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Nurse leadership change at Liverpool community provider

Liverpool Community Health Trust has appointed an interim director of nursing following the departure of its most senior nurse.

The troubled trust revealed it had brought in Jill Byrne, director of nursing at Aintree University Hospital Foundation Trust, after Helen Lockett left the trust last month.

Ms Lockett, who had a dual role as the trust’s executive nurse and director of operations, stood down in April after three years in the job.

Her departure was announced at the same time as that of the trust’s chief executive Bernie Cuthel, who left by mutual agreement in the wake of a critical inspection report and warning notice from the Care Quality Commission in January.

However, a trust spokesman stressed Ms Lockett’s decision to leave was in no way related to the Care Quality Commission report or problems faced by the trust.

“Helen was with us for three years in the dual role as director of operations and executive nurse but made a decision to return back to her family in the south west in March/April,” he said.

Helen Lockett

Ms Lockett had commuted from her home in Bristol to Liverpool. “She made the decision based on her individual circumstances,” added the spokesman.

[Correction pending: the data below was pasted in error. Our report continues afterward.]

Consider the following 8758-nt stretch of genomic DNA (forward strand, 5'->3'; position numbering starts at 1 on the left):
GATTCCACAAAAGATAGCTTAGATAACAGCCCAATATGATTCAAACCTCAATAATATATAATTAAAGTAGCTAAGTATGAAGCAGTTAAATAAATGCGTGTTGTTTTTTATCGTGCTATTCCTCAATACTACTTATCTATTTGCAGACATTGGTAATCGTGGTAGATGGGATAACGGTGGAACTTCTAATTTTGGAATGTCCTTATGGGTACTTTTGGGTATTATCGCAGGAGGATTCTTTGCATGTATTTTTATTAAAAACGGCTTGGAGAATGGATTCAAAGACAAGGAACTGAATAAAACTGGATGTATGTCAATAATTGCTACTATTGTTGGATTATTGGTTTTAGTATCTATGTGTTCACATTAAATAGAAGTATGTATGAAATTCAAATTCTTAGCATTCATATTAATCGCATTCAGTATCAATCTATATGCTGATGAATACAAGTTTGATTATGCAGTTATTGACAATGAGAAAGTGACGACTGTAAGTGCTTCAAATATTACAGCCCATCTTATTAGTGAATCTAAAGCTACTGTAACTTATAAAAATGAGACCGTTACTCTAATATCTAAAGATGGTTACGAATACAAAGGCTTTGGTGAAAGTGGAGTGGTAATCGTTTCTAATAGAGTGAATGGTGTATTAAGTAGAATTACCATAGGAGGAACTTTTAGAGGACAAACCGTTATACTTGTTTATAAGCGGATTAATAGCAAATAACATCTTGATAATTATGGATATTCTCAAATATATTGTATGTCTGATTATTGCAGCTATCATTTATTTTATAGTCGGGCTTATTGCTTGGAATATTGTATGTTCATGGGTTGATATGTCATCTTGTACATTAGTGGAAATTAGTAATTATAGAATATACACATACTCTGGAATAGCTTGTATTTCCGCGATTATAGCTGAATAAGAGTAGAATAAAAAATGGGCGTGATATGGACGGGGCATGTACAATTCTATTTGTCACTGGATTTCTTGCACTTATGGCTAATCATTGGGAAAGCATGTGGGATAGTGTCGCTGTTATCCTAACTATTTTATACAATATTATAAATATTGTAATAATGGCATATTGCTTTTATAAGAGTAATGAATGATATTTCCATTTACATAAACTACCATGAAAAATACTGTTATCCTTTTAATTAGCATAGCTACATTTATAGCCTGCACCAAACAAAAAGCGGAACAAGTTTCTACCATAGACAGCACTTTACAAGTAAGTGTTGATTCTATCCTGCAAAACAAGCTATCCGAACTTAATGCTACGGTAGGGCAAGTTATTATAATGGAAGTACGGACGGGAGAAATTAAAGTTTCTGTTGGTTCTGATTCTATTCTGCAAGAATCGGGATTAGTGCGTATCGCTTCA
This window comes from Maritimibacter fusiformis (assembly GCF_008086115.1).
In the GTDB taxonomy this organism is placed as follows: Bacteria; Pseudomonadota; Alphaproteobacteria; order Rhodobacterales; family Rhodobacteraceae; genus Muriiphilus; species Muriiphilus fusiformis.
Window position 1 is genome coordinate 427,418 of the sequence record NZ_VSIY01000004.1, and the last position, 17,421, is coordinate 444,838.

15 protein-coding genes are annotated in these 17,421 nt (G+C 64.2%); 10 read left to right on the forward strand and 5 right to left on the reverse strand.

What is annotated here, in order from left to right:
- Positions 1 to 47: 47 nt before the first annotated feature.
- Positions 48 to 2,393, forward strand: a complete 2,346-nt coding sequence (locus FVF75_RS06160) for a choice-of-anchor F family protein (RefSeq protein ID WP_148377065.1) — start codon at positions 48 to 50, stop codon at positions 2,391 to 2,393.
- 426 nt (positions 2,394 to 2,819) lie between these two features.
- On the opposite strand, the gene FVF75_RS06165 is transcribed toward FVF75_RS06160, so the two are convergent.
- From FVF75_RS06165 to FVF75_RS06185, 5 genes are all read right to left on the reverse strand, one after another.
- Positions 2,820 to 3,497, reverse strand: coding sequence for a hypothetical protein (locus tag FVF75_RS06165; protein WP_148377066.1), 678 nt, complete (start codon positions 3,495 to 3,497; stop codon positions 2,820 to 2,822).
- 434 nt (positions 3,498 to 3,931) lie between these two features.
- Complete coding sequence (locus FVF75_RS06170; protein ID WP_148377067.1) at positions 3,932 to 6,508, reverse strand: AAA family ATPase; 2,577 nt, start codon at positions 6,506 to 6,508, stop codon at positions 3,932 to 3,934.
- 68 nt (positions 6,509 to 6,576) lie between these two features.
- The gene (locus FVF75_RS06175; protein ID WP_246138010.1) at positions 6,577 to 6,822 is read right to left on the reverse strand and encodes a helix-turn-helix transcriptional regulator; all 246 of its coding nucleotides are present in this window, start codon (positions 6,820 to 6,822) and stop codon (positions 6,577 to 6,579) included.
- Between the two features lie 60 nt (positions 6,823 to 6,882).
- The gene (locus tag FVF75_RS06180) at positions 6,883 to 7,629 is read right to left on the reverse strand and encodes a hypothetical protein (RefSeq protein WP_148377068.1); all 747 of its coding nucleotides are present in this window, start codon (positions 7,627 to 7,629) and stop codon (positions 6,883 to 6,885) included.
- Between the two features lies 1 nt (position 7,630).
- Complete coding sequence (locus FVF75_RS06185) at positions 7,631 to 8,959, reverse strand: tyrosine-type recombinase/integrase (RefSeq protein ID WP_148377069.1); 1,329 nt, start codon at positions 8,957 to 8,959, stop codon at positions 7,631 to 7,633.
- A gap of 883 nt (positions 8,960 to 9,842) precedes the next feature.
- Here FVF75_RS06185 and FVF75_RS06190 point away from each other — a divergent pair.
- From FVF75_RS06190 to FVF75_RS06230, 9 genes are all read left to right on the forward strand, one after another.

Ms Lockett’s dual role has been split for the time being with Ms Byrne taking on the job of interim director of nursing alongside the appointment of a separate interim director of operations.

Ms Byrne, whose nursing career spans 34 years, has been director of nursing at Aintree since June 2008.

Other previous roles include director of nursing at Stockport Foundation Trust and assistant chief executive at St Helens and Knowsley Hospital Trust.

She will join interim chief executive Sue Page in ongoing efforts to turn around the fortunes of Liverpool Community Health, which the CQC found had failed to meet standards on patient care and welfare, safe use of equipment, staffing levels, support for staff and quality assurance.

Inspectors highlighted a “significant shortage” of district nurses and a lack of experienced staff to support the needs of patients, and said the skill mix of staff was “poor”.

They also flagged up negative comments from staff, who reported feeling stressed and under pressure.

“In excess of 15 negative comments prior, during and after the inspection about the unsupportive, oppressive culture did not assure us that the provider was able to support staff to deliver care to an appropriate standard,” said the report.

However, it also highlighted recent efforts to improve staff engagement, address staffing issues and boost support.

The trust’s core services include district nursing, community matrons, school nurses and sexual health services. It also provides a range of specialist services including a Family Nurse Partnership scheme.

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